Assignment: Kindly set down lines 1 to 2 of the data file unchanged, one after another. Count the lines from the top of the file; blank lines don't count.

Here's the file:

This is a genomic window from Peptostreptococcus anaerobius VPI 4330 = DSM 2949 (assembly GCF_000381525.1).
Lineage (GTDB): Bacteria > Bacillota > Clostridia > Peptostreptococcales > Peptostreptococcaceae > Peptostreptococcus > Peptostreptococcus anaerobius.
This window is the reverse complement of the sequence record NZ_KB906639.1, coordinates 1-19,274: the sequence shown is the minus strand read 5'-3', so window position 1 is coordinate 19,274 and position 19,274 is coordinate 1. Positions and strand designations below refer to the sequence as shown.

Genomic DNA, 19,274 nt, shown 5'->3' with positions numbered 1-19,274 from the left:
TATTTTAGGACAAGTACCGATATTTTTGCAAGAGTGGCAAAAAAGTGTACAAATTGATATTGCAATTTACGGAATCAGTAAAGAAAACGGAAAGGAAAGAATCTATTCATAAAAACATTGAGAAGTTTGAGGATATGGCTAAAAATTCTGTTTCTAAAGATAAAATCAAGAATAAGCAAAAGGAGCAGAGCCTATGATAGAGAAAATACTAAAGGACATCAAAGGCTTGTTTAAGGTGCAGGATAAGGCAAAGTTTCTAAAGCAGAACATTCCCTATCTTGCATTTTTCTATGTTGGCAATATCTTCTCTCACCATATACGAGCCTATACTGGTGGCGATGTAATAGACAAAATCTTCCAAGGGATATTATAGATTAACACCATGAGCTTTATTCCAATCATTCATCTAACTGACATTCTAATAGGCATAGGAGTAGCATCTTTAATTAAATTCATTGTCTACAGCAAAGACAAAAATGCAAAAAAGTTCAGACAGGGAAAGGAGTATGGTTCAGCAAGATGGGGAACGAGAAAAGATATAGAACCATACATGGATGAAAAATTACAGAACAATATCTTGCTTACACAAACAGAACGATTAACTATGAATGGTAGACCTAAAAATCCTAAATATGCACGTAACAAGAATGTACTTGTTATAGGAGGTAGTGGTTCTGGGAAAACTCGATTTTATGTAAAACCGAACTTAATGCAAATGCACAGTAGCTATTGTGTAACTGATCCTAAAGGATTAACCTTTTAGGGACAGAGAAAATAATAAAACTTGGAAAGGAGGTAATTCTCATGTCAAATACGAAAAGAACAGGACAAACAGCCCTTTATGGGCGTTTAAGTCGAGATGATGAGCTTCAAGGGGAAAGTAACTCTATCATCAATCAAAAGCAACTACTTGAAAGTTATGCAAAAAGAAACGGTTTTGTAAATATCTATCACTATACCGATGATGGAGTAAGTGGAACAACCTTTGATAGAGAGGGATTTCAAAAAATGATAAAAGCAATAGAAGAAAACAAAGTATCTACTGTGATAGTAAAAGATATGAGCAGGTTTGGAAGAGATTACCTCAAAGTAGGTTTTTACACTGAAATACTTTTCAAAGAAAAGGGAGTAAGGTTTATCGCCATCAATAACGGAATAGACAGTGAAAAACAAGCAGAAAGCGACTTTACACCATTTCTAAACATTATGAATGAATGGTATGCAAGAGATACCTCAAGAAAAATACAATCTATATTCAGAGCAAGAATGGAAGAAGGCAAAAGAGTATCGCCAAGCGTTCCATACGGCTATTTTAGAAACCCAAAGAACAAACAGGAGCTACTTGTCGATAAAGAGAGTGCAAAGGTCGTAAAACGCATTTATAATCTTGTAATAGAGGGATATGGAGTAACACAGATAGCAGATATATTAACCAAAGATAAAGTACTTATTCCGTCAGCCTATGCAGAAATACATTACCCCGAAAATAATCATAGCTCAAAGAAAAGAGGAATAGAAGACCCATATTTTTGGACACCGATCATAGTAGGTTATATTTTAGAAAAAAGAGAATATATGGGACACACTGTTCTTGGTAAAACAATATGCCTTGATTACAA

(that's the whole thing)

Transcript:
This is a genomic window from Peptostreptococcus anaerobius VPI 4330 = DSM 2949 (assembly GCF_000381525.1).
Lineage (GTDB): Bacteria > Bacillota > Clostridia > Peptostreptococcales > Peptostreptococcaceae > Peptostreptococcus > Peptostreptococcus anaerobius.